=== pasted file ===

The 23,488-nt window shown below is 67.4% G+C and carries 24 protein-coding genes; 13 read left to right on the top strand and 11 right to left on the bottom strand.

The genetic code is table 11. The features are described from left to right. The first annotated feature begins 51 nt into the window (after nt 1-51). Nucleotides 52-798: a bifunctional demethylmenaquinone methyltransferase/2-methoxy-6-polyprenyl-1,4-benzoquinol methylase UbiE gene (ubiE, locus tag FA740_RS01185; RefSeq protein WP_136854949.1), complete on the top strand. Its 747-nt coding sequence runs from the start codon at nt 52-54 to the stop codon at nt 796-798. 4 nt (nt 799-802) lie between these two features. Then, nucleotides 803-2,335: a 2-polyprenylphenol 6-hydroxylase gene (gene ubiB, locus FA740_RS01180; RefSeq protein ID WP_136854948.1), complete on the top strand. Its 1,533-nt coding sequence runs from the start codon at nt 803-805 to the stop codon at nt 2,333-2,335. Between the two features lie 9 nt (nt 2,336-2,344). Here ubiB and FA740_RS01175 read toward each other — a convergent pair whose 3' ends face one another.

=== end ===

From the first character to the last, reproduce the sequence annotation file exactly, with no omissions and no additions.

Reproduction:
The 23,488-nt window shown below is 67.4% G+C and carries 24 protein-coding genes; 13 read left to right on the top strand and 11 right to left on the bottom strand.

The genetic code is table 11. The features are described from left to right. The first annotated feature begins 51 nt into the window (after nt 1-51). Nucleotides 52-798: a bifunctional demethylmenaquinone methyltransferase/2-methoxy-6-polyprenyl-1,4-benzoquinol methylase UbiE gene (ubiE, locus tag FA740_RS01185; RefSeq protein WP_136854949.1), complete on the top strand. Its 747-nt coding sequence runs from the start codon at nt 52-54 to the stop codon at nt 796-798. 4 nt (nt 799-802) lie between these two features. Then, nucleotides 803-2,335: a 2-polyprenylphenol 6-hydroxylase gene (gene ubiB, locus FA740_RS01180; RefSeq protein ID WP_136854948.1), complete on the top strand. Its 1,533-nt coding sequence runs from the start codon at nt 803-805 to the stop codon at nt 2,333-2,335. Between the two features lie 9 nt (nt 2,336-2,344). Here ubiB and FA740_RS01175 read toward each other — a convergent pair whose 3' ends face one another.